(From the soon-to-be-published novel Copyright 2010 Donald Riggio)
Convincing Gladys Rhodes and Elenore Johnson to sign a recording contract for their daughters would be no easy task. Joseph sat across from them in a diner in Spanish Harlem. Both women eyed him suspiciously. He recognized Mrs. Johnson as the one who picked the girls up after they sang at the school recital. She didn’t remember him. The stout, stern faced women drank iced tea even though Joseph offered to buy them lunch. Fearing it might be a short meeting he ordered coffee.
They’d agreed to meet with him only after speaking to Curtis’ mom. She’d told them what she knew about Joseph helping the young boy from down south and about his plans to make records with other local kids. Now, he was telling them how talented their girls were and how he wanted to offer them a contract. When he finished, Gladys Rhodes acted as spokesperson.
“Listen, Mister, my sister and me have been raising these kids on our own for a long time. Elenore is a widow and my man…he just up and left us. We all live together, two grown women and three kids in one apartment. I work two jobs, day and night shift. That’s why I couldn’t be there at the school to hear my girls sing.” She choked back a tear. “Evie and my niece graduate next June, but Althea got one more year to go. They need the best education they can so they can get a high school diploma when they go out in the world to a get a job. How can I be sure all this foolishness about singing on records is good for them?”
“I understand your position, Mrs. Rhodes. There are a lot of talented young people making good money by making records. The girls can make more money working for me than by working in a bank or in an office. And I assure you both that singing for us will never interfere with their school work in any way.”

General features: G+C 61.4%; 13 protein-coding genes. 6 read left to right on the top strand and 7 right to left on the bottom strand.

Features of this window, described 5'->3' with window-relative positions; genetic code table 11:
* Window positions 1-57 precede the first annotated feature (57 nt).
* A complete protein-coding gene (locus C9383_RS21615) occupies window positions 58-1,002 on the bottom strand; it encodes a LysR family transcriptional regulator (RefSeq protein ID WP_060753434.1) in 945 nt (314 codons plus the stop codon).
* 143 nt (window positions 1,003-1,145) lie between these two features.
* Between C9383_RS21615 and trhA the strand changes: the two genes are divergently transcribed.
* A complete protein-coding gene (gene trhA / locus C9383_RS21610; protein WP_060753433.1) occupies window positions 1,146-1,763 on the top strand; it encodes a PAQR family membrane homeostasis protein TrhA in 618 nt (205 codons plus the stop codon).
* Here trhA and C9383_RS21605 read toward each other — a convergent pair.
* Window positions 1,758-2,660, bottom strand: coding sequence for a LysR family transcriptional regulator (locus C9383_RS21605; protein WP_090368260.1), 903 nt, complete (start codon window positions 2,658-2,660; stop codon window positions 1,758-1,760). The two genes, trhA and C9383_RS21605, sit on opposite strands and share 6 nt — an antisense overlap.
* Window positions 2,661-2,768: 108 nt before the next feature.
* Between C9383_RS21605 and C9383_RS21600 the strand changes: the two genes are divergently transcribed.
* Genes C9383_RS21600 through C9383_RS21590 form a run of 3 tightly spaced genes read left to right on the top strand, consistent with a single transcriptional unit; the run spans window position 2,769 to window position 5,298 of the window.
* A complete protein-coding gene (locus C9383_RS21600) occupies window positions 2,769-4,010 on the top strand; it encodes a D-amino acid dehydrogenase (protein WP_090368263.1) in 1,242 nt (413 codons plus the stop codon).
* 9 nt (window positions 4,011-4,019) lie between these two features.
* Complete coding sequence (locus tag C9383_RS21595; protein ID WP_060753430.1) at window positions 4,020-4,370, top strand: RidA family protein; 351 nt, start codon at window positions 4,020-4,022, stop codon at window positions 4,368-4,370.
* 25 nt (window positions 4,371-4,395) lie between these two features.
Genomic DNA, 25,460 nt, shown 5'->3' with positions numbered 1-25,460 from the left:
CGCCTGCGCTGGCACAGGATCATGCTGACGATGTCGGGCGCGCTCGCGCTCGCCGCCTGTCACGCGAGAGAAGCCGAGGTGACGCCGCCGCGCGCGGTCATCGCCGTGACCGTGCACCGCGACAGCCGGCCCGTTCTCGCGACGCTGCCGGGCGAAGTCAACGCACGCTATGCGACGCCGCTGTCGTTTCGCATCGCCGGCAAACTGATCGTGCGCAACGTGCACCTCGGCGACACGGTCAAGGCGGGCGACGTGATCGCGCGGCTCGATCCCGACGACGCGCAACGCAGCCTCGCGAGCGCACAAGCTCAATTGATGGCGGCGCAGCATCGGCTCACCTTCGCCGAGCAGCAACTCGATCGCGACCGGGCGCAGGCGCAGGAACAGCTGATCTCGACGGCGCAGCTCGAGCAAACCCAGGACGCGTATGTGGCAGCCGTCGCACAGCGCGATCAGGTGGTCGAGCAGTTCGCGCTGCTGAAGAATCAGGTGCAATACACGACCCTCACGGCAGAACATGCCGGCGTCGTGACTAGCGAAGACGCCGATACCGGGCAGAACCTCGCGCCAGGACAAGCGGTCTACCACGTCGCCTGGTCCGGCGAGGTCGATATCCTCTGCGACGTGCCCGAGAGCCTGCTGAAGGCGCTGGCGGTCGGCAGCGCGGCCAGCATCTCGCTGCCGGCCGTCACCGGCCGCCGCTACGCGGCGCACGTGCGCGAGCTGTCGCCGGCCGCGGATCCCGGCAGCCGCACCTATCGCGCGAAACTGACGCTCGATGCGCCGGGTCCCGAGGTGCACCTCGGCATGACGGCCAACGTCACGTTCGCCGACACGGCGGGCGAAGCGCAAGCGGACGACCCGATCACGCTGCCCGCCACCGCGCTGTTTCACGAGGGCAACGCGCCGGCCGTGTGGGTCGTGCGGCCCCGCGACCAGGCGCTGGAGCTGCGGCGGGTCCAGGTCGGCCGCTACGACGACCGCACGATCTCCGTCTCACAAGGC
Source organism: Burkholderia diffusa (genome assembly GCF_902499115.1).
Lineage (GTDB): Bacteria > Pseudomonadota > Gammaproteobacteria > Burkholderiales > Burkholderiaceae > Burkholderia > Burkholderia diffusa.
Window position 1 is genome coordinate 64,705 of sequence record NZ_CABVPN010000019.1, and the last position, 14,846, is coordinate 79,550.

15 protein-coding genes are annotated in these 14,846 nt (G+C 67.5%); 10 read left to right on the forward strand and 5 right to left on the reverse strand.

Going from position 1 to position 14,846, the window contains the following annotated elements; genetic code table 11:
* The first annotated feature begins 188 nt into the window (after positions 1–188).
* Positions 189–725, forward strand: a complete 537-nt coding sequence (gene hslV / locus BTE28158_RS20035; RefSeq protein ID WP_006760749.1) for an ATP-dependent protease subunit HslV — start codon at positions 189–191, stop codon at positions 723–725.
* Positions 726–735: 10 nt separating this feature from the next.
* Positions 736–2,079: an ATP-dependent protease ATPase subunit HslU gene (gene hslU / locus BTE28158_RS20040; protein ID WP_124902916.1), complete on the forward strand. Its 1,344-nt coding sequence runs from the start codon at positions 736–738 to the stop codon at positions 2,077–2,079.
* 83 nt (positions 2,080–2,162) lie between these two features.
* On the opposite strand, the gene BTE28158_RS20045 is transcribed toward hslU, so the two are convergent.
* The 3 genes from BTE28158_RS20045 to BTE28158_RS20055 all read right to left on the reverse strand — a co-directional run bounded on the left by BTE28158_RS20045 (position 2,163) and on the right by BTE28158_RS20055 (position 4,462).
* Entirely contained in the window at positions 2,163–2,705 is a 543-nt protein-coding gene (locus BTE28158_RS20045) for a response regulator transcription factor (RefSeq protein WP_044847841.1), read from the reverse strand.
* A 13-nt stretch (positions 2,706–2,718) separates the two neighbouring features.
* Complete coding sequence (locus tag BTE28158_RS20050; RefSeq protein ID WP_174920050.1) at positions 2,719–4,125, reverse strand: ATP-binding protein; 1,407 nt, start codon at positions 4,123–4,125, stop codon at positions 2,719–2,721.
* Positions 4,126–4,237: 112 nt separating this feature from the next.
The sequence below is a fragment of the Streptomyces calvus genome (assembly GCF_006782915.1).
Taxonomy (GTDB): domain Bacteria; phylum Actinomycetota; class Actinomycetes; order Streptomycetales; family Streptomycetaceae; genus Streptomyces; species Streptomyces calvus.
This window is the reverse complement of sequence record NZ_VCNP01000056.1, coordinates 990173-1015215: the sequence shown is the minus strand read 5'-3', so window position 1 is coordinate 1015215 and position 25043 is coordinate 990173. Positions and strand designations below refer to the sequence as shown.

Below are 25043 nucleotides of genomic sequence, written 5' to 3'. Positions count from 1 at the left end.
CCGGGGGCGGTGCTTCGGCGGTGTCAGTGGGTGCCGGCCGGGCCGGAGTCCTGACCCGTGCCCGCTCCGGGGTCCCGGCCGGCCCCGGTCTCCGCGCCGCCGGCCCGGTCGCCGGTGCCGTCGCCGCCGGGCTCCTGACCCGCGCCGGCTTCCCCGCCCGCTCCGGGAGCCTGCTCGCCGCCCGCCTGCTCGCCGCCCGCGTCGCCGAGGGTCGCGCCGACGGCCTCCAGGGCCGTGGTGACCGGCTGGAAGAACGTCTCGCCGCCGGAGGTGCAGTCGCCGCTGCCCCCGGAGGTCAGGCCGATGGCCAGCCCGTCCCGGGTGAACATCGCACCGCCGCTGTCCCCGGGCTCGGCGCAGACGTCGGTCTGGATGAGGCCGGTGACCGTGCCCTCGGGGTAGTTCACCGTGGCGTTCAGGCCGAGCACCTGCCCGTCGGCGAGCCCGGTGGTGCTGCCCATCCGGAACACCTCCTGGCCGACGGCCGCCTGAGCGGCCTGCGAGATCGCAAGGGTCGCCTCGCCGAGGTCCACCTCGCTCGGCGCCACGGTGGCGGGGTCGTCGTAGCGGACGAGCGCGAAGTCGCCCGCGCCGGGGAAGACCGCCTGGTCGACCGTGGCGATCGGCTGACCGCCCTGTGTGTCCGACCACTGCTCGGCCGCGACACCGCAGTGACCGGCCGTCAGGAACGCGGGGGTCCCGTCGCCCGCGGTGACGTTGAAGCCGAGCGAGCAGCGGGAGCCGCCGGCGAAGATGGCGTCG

“And you’ll pay them for singing now?” Mrs. Johnson wanted to know.
“Yes. But, because they’re minors, you’ll be in charge of their money. They won’t be able to go on tour or anything until after Althea graduates. But they can make records right now and probably earn enough money so that you can get a bigger place or maybe even a place for each of you.
Gladys looked at her sister whose gaze begged that they accept the offer. She decided it was worth the risk.
“Alright, Mr. Rabinowitz, you have a deal,” she said. Her sister smiled.
With Mickey away on his honeymoon, it fell to Joseph and Curtis to put Evie’s trio through their paces. On their first visit to the studio, the girls listened to the raw material from Teddy’s audition tapes. Joseph worked up some vocal harmonies and Curtis helped arrange the songs they planned to record when Teddy got back.
During a break in the session, Evie drifted into the control room. She hovered over Joseph’s shoulder and didn’t wait for him to acknowledge her.
“So, the plan is for us to sing back- up for this Teddy guy?” she asked.
“For now, yes.”
“And then what?”
“Maybe back- up some of the other acts we sign. I don’t know yet.”
“My mama said you had a lot of nice things to say about us. Did you mean it or was it just a way to get what you wanted?”
“I meant what I said.” Joseph looked up at her.
“Why can’t we make our own records right now?”
“You will, in time. Like I told your mother, you’re too young for that. If you had hit records, you’d have to go out on the road, and you can’t do that until you finish school. Till then you’ll have to be content being…”
“Pixies?” Evie interrupted. “Flittering in the background on our little pixie wings?”
Joseph liked the image. “Pixies? Exactly! In fact, I think that’s what I’ll name your group. The Pixies.”
“You’re not having any of my nonsense are you?” she asked.
“Is that what this is, nonsense?”
“You go ahead, have your fun. I can be patient. But, don’t make me wait too long. I got big plans for my future.” She smiled and walked off. Joseph believed she meant every word.
Rock and Roll Quote of the day: "I love how your heart beats, whenever I hold you.
I love how you think of me, without being told to." From: I Love How You Love Me." By: The Paris Sisters.